This conundrum is not completely unrecognized by naturalists (although we may question whether any of them have fully absorbed its import); one solution naturalists have sometimes advocated is to hypothesize that our universe, with its physical laws, is only one among many universes, each with its own laws, all of which actually exist. Now, it is hard to imagine that one could leave behind further the visible and observable than by supposing that there exists an infinity of universes, all but one of which are inherently invisible and unobservable by us. But even if we were to accept the hypothesis of the proponents of the multiverse, this would hardly block the supernatural from rearing its head: what we have, in this case, is a supernatural principle or law requiring that every possible universe actually come into existence. Ed Feser has brilliantly analyzed this aspect of multiverse theories, noting that, far from answering Leibniz’s question of why there is something rather than nothing, these theories simply multiply astronomically the number of “somethings” that have to be explained.
Now, some forms of naturalism may be protected against the charge that its proponents unwittingly incorporate the supernatural in their metaphysics. For instance, an anti-realist such as Larry Laudan does not accept that the laws of physics are “real,” in any sense other than that they are human constructions with a pragmatic end: "the aim of science is to secure theories with a high problem-solving effectiveness." There have been various objections raised against Laudan’s understanding of the nature of physical laws, but to go into them would lead us too far from our present topic. What is important about Laudan’s view, in terms of our current concern, is that it completely shuts off the possibility of making a move like Hawking’s, and postulating that the laws of physics are what actually generated the universe. It would be absurd to claim that a set of “laws” that are merely human-created devices for solving problems could be the source of the very empirical reality that gave rise to humans themselves.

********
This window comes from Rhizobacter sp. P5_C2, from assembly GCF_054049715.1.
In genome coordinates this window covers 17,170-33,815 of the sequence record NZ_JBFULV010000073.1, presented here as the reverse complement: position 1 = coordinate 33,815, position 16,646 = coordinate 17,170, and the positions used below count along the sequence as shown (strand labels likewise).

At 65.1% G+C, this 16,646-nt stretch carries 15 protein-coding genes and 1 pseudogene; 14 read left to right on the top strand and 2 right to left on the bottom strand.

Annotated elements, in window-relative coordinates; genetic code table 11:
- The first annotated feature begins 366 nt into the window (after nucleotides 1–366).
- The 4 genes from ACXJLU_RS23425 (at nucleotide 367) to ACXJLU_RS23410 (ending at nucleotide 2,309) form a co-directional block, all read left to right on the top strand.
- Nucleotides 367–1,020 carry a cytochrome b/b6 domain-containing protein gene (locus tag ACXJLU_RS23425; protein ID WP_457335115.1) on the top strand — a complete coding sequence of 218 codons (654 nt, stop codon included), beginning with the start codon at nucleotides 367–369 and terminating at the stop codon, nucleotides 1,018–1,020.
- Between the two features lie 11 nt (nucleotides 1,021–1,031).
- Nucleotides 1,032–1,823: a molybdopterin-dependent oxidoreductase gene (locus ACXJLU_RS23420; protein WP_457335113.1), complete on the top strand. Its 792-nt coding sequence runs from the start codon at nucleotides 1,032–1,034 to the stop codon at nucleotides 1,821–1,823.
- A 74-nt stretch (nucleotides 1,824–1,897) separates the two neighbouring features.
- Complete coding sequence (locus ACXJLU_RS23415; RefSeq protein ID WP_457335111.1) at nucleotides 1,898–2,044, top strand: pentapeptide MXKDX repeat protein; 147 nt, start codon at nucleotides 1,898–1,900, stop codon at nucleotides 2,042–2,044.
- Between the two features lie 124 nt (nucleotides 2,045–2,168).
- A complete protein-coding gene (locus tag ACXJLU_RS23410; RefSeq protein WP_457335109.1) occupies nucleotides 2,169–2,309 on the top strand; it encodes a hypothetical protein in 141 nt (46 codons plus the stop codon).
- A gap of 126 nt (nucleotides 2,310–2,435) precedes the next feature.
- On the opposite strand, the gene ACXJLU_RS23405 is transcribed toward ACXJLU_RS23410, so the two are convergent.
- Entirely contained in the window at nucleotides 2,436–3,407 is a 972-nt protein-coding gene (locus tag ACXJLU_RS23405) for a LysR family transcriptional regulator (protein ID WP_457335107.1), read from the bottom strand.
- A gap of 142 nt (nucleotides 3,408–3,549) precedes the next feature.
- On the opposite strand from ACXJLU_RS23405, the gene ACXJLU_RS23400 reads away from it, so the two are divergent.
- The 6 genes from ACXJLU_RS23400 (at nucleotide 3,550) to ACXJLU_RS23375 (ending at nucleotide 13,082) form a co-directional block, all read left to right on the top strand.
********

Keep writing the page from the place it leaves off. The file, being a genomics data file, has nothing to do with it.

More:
Alternatively, a naturalist could adopt relativism a la Richard Rorty, and assert that all “truths” are merely cultural constructs, including those of physics. But, in such a case, it is hard to see why naturalism should be immune to such general deconstructionism: If one embraces cultural relativism, isn’t naturalism just one more cultural construct, perhaps true for you but not for me? Why, if we embrace Rortian relativism, should the cultural construct of “supernaturalism” not be granted an equal place at the podium with its rival “naturalism”?
In any case, the upshot of this essay is this: if you regard the laws of physics as real, rather than as just a human construct, then you have already accepted the reality of the supernatural. Why not also accept the invitation to turn your attention from the (natural) shadows on the cave wall, and towards their supernatural source? Rise up out of the cave, towards the light, and enter into the great conversation about the nature of the supernatural, one you can engage in with Buddha and Zoroaster, Lao-Tse and Plato, St. Paul and Plotinus, Augustine and Maimonides, Aquinas and Averroes, Milarepa and St. Francis, Berkeley and Leibniz, Luther and the Dalai Lama? After all, the air is much more refreshing on the heights than it is in the bowels of the cave.